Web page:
Elder Dieter F. Uchtdorf reminds us that God is among us.
I thought about our young American missionaries who served among us during those years. They had left the safety of their homes half a world away and traveled to Germany—land of their recent enemies—to offer divine hope to our people. They came not to blame, lecture, or shame. They willingly gave of their young lives without thought of earthly gain, wanting only to help others find the joy and peace they had experienced.
To me, these young men and women were perfect. I am sure they had flaws, but not to me. I will always think of them as being bigger than life—angels of light and glory, ministers of compassion, goodness, and truth.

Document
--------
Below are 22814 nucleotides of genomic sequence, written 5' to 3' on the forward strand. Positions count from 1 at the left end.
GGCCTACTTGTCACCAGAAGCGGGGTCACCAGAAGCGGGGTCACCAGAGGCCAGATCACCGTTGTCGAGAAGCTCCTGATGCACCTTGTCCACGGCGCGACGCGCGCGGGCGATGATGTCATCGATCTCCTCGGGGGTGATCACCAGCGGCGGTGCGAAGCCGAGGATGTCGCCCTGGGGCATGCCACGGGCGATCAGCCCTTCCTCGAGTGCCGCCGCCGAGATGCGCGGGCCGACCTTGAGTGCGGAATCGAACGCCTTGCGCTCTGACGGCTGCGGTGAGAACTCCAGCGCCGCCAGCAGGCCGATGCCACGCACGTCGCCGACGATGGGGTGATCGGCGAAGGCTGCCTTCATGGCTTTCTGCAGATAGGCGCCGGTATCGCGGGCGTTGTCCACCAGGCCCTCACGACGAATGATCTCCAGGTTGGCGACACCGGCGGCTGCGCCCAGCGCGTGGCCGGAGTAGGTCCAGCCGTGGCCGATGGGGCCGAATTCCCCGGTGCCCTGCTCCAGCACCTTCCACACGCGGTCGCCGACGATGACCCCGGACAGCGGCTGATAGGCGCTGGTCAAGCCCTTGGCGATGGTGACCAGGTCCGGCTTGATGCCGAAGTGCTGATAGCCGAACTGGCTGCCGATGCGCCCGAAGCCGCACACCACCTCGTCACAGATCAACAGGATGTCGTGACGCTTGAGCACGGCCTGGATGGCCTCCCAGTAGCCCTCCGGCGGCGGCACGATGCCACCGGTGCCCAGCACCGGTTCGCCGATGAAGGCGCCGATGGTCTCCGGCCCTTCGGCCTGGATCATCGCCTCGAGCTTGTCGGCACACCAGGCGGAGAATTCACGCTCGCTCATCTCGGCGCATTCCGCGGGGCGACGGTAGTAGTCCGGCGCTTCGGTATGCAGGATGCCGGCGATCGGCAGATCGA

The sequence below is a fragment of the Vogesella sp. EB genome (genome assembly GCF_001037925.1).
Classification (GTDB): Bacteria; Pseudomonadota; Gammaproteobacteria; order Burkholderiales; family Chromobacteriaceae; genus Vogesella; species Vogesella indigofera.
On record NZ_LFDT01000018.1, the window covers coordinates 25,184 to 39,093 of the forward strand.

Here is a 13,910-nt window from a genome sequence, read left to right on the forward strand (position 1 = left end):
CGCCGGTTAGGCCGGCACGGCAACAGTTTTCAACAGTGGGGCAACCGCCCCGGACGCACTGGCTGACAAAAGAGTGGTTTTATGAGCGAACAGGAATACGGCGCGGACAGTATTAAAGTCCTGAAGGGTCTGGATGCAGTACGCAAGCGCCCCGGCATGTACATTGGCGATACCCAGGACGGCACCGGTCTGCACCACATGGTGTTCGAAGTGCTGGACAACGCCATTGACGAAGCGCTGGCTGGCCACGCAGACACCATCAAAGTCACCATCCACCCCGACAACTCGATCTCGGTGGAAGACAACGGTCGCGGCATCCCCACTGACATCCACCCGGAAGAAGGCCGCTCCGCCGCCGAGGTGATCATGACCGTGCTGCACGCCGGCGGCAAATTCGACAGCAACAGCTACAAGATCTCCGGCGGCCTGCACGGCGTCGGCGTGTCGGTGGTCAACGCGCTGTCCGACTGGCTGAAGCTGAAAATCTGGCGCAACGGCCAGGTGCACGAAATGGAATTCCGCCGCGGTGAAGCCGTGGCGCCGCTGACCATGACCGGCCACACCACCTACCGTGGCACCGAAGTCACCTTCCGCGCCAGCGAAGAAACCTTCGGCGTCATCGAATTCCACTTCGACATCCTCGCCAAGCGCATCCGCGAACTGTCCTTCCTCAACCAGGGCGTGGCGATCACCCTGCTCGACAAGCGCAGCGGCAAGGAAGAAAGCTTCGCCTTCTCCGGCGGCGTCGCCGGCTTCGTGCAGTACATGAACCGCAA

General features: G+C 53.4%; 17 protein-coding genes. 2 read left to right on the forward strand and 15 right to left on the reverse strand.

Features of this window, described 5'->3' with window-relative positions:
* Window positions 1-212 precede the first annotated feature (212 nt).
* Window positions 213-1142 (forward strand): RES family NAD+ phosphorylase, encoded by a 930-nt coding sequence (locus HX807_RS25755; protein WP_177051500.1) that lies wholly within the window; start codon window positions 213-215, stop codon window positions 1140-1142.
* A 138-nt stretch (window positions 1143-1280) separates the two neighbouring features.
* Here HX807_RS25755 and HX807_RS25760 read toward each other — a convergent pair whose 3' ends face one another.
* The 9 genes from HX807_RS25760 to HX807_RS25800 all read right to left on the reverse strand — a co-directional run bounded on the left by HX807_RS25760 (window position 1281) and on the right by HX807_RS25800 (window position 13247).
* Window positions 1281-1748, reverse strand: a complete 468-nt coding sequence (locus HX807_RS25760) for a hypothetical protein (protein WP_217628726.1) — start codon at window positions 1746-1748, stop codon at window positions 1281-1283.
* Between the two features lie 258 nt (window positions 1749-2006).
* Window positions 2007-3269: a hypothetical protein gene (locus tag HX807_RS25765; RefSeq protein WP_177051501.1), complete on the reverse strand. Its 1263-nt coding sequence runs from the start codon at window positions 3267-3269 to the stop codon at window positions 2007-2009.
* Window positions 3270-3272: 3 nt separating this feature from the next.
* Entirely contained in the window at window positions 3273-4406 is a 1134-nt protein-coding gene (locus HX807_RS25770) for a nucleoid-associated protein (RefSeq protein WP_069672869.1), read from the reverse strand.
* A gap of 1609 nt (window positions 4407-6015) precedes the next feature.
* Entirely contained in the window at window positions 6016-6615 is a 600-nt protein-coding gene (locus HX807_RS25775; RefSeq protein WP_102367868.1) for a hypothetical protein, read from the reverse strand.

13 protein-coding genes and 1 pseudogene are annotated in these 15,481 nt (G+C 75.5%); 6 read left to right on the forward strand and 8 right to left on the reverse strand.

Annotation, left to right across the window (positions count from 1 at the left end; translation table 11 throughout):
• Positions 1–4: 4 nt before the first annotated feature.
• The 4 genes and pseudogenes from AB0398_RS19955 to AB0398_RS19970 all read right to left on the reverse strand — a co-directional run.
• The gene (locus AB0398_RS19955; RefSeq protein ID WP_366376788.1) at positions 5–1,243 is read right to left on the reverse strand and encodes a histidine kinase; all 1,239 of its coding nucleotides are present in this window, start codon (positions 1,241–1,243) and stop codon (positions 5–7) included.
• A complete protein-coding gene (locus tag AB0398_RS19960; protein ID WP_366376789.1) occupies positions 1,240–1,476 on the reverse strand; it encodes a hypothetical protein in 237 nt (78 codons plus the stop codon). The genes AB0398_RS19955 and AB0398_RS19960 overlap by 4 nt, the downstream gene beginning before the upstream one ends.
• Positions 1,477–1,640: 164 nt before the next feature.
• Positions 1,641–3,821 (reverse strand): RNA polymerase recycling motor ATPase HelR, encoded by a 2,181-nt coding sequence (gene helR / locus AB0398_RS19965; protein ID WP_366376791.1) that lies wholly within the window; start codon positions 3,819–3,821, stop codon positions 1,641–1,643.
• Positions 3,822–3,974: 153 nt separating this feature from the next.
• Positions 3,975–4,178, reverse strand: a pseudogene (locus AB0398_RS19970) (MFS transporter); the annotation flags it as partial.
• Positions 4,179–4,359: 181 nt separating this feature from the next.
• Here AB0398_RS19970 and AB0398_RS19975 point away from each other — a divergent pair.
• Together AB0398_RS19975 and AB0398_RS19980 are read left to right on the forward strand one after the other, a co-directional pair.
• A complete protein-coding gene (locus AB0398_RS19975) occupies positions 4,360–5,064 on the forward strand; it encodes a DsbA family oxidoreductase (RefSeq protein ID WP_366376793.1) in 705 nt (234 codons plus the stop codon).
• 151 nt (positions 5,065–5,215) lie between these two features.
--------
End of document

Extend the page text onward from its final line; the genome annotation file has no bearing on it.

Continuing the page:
While the world was drowning in cynicism, bitterness, hatred, and fear, the example and teachings of these young people filled me with hope. The gospel message they offered transcended politics, history, grudges, grievances, and personal agendas. It gave divine answers to important questions we had during these difficult times.
The message was that God lived and cared about us, even in these hours of turmoil, confusion, and chaos. That He actually appeared in our time to restore truth and light—His gospel and His Church. That He speaks to prophets again; that God is among us—and is personally involved in our lives and actively guiding His children.